The summer romantic comedy "Crazy Rich Asians" not only nabbed the top spot at the box office in its opening weekend, but it's also been drawing immigrant parents to U.S. theaters.
Enthusiastic younger Asian-Americans have been flocking to the movies with their parents to see the first movie in 25 years with an all-Asian cast.
For many older, first-generation Asian immigrants, the crowds, language barrier and ticket prices often deter their movie-going experience.
"My parents rarely go out to the theater because usually they can't understand English as well," said Michelle Vuong, 24, who took her Chinese immigrant parents to a theater in Monterey Park, Calif. "'Crazy Rich Asians' had Cantonese, Mandarin dialogue, actors who were all Asian, and a story I think is relevant to my life."
The appeal of "Crazy Rich Asians" is the story of a culture clash that erupts when an Asian-American woman from New York meets her boyfriend's family in Singapore, confronting a real-life generation gap.
"Themes like sacrificial love, because my parents sacrificed a lot for me as well," Vuong told Fox News, adding that the East-versus-West Asian culture clash is something she thought her parents would understand.
An adaptation of Kevin Kwan's bestselling novel, the rom-com is poised to hit the $100 million mark due to its popularity and a lack of strong competition in the next month, comScore senior media analyst Paul Dergarabedian said.
"The over-performance of "Crazy Rich Asians" shows the power of a great movie with universal themes to draw all audiences and also to break down preconceived notions of what can constitute a box office hit," Dergarabedian said.
Vuong, a Southern California native, said her father had not been to a movie theater since "Titanic" in 1997.
"Before 'Crazy Rich Asians,' I’ve never seen elderly Asian-American patrons in the theater. When I sat in the theater [for "'Crazy Rich Asians'], I saw people bringing their moms, dads, grandparents," said Vuong, who watched it for the second time with her parents.
"Before 'Crazy Rich Asians,' I’ve never seen elderly Asian American patrons in the theater. When I sat in the theater, I saw people bringing their moms, dads, grandparents."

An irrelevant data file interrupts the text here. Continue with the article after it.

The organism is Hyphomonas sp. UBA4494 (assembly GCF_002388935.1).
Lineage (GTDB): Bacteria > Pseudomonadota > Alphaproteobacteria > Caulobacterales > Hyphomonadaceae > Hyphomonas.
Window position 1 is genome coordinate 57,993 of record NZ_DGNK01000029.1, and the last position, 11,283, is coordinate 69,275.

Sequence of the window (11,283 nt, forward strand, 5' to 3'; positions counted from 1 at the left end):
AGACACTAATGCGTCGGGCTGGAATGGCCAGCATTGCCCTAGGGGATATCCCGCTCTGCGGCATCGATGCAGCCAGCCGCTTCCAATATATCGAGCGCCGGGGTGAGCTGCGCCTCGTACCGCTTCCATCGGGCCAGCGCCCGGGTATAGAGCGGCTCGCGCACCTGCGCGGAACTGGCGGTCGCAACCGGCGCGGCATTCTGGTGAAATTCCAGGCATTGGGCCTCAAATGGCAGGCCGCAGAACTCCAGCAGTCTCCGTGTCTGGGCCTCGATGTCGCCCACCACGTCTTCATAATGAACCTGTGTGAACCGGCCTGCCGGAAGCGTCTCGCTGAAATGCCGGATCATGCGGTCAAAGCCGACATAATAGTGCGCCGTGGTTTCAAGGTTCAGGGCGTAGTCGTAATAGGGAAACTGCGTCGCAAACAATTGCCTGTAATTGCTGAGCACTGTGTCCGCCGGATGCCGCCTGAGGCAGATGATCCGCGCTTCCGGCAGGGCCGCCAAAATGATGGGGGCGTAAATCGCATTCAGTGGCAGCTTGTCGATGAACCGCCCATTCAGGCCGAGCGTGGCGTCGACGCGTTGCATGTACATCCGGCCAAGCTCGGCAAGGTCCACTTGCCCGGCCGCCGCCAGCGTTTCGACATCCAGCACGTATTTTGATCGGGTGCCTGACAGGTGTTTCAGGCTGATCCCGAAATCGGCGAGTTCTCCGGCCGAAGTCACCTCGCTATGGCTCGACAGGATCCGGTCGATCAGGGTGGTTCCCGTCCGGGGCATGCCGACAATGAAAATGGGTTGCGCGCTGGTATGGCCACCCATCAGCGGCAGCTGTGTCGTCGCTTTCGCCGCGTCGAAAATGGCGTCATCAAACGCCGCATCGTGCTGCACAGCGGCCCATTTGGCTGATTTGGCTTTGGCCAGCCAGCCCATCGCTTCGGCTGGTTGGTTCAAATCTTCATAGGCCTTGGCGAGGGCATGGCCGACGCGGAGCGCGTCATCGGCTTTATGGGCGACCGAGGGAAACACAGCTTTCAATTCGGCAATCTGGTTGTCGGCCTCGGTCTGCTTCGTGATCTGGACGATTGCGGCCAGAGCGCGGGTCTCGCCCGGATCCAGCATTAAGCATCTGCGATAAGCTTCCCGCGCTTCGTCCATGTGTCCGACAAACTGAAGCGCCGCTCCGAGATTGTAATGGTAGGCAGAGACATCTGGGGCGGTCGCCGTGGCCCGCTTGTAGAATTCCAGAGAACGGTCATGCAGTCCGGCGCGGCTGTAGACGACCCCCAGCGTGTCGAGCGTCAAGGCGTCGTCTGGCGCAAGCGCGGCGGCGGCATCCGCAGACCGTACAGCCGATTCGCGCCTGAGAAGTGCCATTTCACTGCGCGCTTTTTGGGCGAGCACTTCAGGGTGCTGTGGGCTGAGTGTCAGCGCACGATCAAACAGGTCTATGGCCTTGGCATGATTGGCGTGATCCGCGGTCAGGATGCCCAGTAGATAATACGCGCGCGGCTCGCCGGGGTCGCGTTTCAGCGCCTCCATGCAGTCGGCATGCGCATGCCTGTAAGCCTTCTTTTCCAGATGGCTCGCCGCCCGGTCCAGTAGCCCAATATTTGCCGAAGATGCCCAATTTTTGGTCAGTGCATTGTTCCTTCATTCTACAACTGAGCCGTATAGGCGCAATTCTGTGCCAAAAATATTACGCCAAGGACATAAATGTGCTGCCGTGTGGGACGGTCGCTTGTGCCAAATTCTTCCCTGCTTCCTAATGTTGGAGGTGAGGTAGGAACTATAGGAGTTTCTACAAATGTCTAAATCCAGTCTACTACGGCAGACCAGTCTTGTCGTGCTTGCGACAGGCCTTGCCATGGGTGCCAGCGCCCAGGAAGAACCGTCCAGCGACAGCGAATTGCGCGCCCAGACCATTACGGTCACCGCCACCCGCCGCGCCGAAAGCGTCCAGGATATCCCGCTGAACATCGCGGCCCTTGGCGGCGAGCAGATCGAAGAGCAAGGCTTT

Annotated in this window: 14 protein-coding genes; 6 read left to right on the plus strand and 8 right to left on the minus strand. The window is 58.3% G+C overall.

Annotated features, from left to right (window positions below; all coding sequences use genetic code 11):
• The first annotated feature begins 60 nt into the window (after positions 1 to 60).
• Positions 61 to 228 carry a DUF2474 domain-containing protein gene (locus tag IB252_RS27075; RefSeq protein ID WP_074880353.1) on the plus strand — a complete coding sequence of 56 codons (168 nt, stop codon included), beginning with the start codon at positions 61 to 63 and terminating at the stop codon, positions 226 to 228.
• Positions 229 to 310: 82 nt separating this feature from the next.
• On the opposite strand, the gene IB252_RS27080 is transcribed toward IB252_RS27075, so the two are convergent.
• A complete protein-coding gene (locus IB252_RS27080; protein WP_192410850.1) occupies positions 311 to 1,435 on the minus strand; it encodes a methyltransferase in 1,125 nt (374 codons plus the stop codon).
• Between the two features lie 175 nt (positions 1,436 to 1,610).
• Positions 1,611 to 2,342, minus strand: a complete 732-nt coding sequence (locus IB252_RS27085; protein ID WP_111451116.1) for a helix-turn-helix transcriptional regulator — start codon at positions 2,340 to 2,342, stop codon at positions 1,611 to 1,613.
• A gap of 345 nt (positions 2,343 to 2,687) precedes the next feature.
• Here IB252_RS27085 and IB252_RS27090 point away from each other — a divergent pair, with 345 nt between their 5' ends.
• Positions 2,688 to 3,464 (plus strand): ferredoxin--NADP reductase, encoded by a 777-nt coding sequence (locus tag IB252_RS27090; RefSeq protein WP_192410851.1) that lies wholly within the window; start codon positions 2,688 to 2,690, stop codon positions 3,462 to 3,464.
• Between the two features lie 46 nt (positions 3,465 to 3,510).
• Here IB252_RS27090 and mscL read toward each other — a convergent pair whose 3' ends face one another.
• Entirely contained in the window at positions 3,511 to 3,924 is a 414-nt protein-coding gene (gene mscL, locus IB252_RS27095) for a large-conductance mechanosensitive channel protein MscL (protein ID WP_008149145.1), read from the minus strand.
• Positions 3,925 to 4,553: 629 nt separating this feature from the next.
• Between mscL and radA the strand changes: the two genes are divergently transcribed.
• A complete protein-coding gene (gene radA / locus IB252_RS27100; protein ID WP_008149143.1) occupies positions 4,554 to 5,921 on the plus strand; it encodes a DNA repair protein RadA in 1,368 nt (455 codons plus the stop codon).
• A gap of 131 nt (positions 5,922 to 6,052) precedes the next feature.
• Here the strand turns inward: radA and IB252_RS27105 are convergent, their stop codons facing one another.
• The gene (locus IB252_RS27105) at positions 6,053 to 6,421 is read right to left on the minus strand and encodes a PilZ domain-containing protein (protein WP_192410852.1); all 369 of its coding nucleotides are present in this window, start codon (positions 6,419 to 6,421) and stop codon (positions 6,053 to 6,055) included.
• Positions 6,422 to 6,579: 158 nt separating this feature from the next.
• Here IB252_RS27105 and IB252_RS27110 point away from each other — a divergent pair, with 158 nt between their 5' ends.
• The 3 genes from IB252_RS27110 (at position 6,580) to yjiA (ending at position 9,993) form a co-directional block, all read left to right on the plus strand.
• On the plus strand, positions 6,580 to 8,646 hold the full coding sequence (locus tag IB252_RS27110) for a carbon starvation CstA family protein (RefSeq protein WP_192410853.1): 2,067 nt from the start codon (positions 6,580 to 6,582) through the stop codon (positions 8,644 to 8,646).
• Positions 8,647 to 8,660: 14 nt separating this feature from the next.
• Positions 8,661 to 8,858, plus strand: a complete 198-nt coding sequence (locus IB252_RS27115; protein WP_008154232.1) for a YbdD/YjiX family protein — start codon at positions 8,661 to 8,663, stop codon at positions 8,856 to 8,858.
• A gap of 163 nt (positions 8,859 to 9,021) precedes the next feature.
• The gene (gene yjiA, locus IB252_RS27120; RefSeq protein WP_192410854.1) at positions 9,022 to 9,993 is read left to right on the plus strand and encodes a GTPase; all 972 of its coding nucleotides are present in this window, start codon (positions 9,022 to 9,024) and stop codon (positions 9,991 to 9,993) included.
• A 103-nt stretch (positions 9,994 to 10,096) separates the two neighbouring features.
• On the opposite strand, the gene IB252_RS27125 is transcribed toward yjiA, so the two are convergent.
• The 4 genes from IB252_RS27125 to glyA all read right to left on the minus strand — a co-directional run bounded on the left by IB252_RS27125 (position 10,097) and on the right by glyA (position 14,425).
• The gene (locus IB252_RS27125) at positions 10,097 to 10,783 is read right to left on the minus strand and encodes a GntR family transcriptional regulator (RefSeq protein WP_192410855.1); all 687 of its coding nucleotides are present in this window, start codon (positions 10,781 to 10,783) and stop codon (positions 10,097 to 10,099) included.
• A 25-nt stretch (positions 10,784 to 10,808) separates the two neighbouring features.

Lie Shia Ong-Sintzel, 36, of Seattle, talked her parents into coming along, also the second time she saw the movie. It was the first time in five years the couple — Chinese immigrants from Indonesia — had been to the cinema.
"I looked over again, my dad was wiping tears from his eyes," Ong-Sintzel said.
The stars and director Jon M. Chu have said they wanted the film to showcase Asians who weren't stereotypes or little-used side-players.
In Temple City, Calif., Catherine Fanchiang, 27, who is Taiwanese-American, went to see the film a third time to keep her parents company.
Fanchiang's mother, Kao Han Fan, also wanted to see the movie because she recognized Michelle Yeoh, who plays a wary matriarch. But it was Wu's character who touched the 64-year-old the most. Fan said she liked how the story depicted an "ABC," (American-born Chinese) who showed Asian cultural values such as putting family first.
"When you grow up in an Asian family ... it will be in your mind when you do something, you will always think about other people," Fan said. "You are not really, really selfish, thinking about yourself."
"When you grow up in an Asian family ... it will be in your mind when you do something, you will always think about other people. ... You are not really, really selfish, thinking about yourself."
Earning more than $40 million since its Aug. 15 release, the film already has a sequel in development.
The Associated Press contributed to this report.